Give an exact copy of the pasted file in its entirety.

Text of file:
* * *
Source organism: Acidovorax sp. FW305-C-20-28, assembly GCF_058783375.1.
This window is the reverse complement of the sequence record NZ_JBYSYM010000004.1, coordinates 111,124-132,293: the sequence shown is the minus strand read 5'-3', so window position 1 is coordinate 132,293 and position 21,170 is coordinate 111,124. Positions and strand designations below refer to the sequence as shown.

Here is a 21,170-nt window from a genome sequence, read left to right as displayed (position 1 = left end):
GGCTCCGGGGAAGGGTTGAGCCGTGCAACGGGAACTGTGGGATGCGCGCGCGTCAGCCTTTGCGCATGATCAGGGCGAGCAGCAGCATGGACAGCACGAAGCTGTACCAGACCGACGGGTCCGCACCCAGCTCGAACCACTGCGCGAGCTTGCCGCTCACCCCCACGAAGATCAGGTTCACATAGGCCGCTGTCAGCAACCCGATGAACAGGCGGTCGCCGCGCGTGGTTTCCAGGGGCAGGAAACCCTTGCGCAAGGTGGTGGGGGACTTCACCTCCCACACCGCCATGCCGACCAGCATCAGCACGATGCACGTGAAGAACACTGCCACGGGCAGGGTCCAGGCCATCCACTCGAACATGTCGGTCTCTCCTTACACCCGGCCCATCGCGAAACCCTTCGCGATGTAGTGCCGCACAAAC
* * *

Source organism: Acidovorax sp. FW305-C-20-28, assembly GCF_058783375.1.
This window is the reverse complement of the sequence record NZ_JBYSYM010000004.1, coordinates 111,124-132,293: the sequence shown is the minus strand read 5'-3', so window position 1 is coordinate 132,293 and position 21,170 is coordinate 111,124. Positions and strand designations below refer to the sequence as shown.

Here is a 21,170-nt window from a genome sequence, read left to right as displayed (position 1 = left end):
GGCTCCGGGGAAGGGTTGAGCCGTGCAACGGGAACTGTGGGATGCGCGCGCGTCAGCCTTTGCGCATGATCAGGGCGAGCAGCAGCATGGACAGCACGAAGCTGTACCAGACCGACGGGTCCGCACCCAGCTCGAACCACTGCGCGAGCTTGCCGCTCACCCCCACGAAGATCAGGTTCACATAGGCCGCTGTCAGCAACCCGATGAACAGGCGGTCGCCGCGCGTGGTTTCCAGGGGCAGGAAACCCTTGCGCAAGGTGGTGGGGGACTTCACCTCCCACACCGCCATGCCGACCAGCATCAGCACGATGCACGTGAAGAACACTGCCACGGGCAGGGTCCAGGCCATCCACTCGAACATGTCGGTCTCTCCTTACACCCGGCCCATCGCGAAACCCTTCGCGATGTAGTGCCGCACAAAC